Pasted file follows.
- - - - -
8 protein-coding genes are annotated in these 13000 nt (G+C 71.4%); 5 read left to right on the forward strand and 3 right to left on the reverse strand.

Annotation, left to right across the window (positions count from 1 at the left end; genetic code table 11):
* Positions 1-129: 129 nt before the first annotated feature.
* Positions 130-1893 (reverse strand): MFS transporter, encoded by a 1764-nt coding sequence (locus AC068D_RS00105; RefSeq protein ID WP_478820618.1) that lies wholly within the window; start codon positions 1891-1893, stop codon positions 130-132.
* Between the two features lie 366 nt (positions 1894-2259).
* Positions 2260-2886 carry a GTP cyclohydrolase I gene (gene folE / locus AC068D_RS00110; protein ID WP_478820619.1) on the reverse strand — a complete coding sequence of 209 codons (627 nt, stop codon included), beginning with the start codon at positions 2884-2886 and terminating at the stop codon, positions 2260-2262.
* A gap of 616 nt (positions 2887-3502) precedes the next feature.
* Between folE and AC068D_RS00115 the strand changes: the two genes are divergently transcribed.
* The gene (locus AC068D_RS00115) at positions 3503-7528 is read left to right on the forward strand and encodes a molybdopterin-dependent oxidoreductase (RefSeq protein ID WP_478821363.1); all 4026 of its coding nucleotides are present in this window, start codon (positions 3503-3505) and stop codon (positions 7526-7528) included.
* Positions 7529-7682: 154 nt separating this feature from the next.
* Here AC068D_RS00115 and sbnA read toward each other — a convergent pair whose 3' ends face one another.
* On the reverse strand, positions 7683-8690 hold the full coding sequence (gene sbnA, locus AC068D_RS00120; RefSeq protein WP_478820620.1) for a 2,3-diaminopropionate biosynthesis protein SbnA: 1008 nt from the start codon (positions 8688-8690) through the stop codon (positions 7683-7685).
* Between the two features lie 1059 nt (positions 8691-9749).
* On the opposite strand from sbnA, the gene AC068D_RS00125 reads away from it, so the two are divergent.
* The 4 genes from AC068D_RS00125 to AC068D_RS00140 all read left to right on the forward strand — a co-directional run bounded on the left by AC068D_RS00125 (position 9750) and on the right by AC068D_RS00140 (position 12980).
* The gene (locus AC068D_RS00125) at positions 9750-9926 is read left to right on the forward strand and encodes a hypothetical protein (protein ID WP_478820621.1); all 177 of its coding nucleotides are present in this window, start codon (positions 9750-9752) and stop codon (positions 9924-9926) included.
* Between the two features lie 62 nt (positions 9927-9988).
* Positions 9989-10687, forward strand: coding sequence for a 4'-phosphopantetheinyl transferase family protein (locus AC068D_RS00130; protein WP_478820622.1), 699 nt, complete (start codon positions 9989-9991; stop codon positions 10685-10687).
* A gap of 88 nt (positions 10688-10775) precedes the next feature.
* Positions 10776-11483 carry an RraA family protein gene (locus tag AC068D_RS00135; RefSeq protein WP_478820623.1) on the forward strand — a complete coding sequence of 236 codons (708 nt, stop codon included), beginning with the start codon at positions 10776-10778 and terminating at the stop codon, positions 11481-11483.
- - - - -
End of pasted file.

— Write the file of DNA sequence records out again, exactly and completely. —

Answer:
8 protein-coding genes are annotated in these 13000 nt (G+C 71.4%); 5 read left to right on the forward strand and 3 right to left on the reverse strand.

Annotation, left to right across the window (positions count from 1 at the left end; genetic code table 11):
* Positions 1-129: 129 nt before the first annotated feature.
* Positions 130-1893 (reverse strand): MFS transporter, encoded by a 1764-nt coding sequence (locus AC068D_RS00105; RefSeq protein ID WP_478820618.1) that lies wholly within the window; start codon positions 1891-1893, stop codon positions 130-132.
* Between the two features lie 366 nt (positions 1894-2259).
* Positions 2260-2886 carry a GTP cyclohydrolase I gene (gene folE / locus AC068D_RS00110; protein ID WP_478820619.1) on the reverse strand — a complete coding sequence of 209 codons (627 nt, stop codon included), beginning with the start codon at positions 2884-2886 and terminating at the stop codon, positions 2260-2262.
* A gap of 616 nt (positions 2887-3502) precedes the next feature.
* Between folE and AC068D_RS00115 the strand changes: the two genes are divergently transcribed.
* The gene (locus AC068D_RS00115) at positions 3503-7528 is read left to right on the forward strand and encodes a molybdopterin-dependent oxidoreductase (RefSeq protein ID WP_478821363.1); all 4026 of its coding nucleotides are present in this window, start codon (positions 3503-3505) and stop codon (positions 7526-7528) included.
* Positions 7529-7682: 154 nt separating this feature from the next.
* Here AC068D_RS00115 and sbnA read toward each other — a convergent pair whose 3' ends face one another.
* On the reverse strand, positions 7683-8690 hold the full coding sequence (gene sbnA, locus AC068D_RS00120; RefSeq protein WP_478820620.1) for a 2,3-diaminopropionate biosynthesis protein SbnA: 1008 nt from the start codon (positions 8688-8690) through the stop codon (positions 7683-7685).
* Between the two features lie 1059 nt (positions 8691-9749).
* On the opposite strand from sbnA, the gene AC068D_RS00125 reads away from it, so the two are divergent.
* The 4 genes from AC068D_RS00125 to AC068D_RS00140 all read left to right on the forward strand — a co-directional run bounded on the left by AC068D_RS00125 (position 9750) and on the right by AC068D_RS00140 (position 12980).
* The gene (locus AC068D_RS00125) at positions 9750-9926 is read left to right on the forward strand and encodes a hypothetical protein (protein ID WP_478820621.1); all 177 of its coding nucleotides are present in this window, start codon (positions 9750-9752) and stop codon (positions 9924-9926) included.
* Between the two features lie 62 nt (positions 9927-9988).
* Positions 9989-10687, forward strand: coding sequence for a 4'-phosphopantetheinyl transferase family protein (locus AC068D_RS00130; protein WP_478820622.1), 699 nt, complete (start codon positions 9989-9991; stop codon positions 10685-10687).
* A gap of 88 nt (positions 10688-10775) precedes the next feature.
* Positions 10776-11483 carry an RraA family protein gene (locus tag AC068D_RS00135; RefSeq protein WP_478820623.1) on the forward strand — a complete coding sequence of 236 codons (708 nt, stop codon included), beginning with the start codon at positions 10776-10778 and terminating at the stop codon, positions 11481-11483.